NAIROBI, Kenya, Mar 6 – Increasing the level of tax compliance will be the driver of Kenya Revenue Authority’s collections as it seeks to meet it’s Sh1.7 trillion target for the 2017/2018 budget.
This is according to tax experts from PKF who do not see any increment of taxes in the upcoming budget.
PKF Kenya Tax Expert Michael Wambugu says KRA needs to increase the level of compliance from the current 42 per cent to 70 per cent like those of developed countries if it is to attain its target.
He says major compliance should be from firms that do business with the government with 70 per cent of government suppliers not complying with VAT.
KRA has continued to miss its target despite increasing revenue collection and increase in taxes.
“KRA has done a tremendous job in enhancing tax collection, with launch of iTax that has seen more people enter the tax bracket, however more needs to be done if we are to realise our target in the next financial year. We are at 43 per cent tax compliance, if we increase this by 20 per cent, we could generate even more than the next year’s target,” he noted.
To increase revenue collection, Wambugu is hopeful that the new taxes on betting could be a great contributor.
“Though we are yet to get it right, this has to be a priority for Treasury and KRA for them to come up with working laws that will see this implemented,” he added.
Other taxes that should be looked at as the budget day nears include fast tracking the review of income tax with new realities that include electronic businesses; the review should also indicate how to net taxes on digital economy like Uber.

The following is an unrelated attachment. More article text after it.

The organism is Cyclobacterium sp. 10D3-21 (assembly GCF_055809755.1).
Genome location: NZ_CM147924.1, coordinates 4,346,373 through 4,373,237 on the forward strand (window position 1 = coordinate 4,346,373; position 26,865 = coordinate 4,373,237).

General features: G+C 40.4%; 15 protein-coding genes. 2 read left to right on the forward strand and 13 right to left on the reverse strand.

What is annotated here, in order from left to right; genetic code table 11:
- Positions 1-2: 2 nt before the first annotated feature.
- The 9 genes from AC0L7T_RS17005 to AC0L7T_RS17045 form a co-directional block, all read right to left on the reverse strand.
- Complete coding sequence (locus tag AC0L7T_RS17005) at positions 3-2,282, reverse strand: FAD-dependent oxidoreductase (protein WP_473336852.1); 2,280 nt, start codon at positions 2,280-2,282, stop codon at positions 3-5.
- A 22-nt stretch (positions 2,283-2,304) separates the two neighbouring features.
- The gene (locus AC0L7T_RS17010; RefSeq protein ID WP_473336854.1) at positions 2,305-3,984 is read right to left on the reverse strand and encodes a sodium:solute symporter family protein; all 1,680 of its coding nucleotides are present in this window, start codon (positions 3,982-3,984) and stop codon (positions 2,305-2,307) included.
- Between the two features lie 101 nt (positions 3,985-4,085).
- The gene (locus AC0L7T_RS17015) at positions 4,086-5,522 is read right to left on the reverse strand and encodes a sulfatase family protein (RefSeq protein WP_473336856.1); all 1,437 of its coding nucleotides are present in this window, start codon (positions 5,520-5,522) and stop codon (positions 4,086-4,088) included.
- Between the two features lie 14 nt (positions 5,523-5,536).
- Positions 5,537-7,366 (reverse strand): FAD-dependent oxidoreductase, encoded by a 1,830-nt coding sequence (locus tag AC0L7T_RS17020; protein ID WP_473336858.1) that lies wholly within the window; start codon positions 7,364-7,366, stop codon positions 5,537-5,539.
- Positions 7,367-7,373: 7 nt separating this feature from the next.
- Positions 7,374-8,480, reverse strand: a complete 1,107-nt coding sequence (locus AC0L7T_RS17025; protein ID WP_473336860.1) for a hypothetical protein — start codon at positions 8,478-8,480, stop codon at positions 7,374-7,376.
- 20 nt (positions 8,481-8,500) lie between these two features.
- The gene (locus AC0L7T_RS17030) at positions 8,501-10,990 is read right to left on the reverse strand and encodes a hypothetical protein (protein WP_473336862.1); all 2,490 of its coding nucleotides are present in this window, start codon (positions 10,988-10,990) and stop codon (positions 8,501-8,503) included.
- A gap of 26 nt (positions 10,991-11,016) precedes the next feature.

The taxman once again failed to meet the half-year target by Sh20 billion, after collecting Sh623 billion against the set target of Sh643 billion.
According to a Treasury document that was submitted to Parliament, by the end of December 2016 total cumulative revenues including Appropriations in Aid collected amounted to Sh674 billion against a target of Sh701 billion. In total, government revenues fell short by Sh27 billion, including KRA collections and Appropriations in Aid, which is income from State departments and agencies.
Pay As You Earn (PAYE) collection missed the target by Sh17 billion, to Sh144 billion from formal workers in an economy that experienced job cuts in the private sector, as well as a freeze in employment in government.
Labour actions will also greatly affect the PAYE moving forward.
The government is projecting to collect Sh1.7 trillion in revenue for the 2017/2018 financial year against a record budget of Sh2.62 trillion.
In a briefing to the Cabinet, Treasury CS Henry Rotich said donor commitments have been firmed up and disbursements are expected to hit Sh256 billion in loans and grants.
Rotich has said the 2017/2018 budget will continue to focus on the 2nd Medium Term Plan of Vision 2030 and the government’s priorities.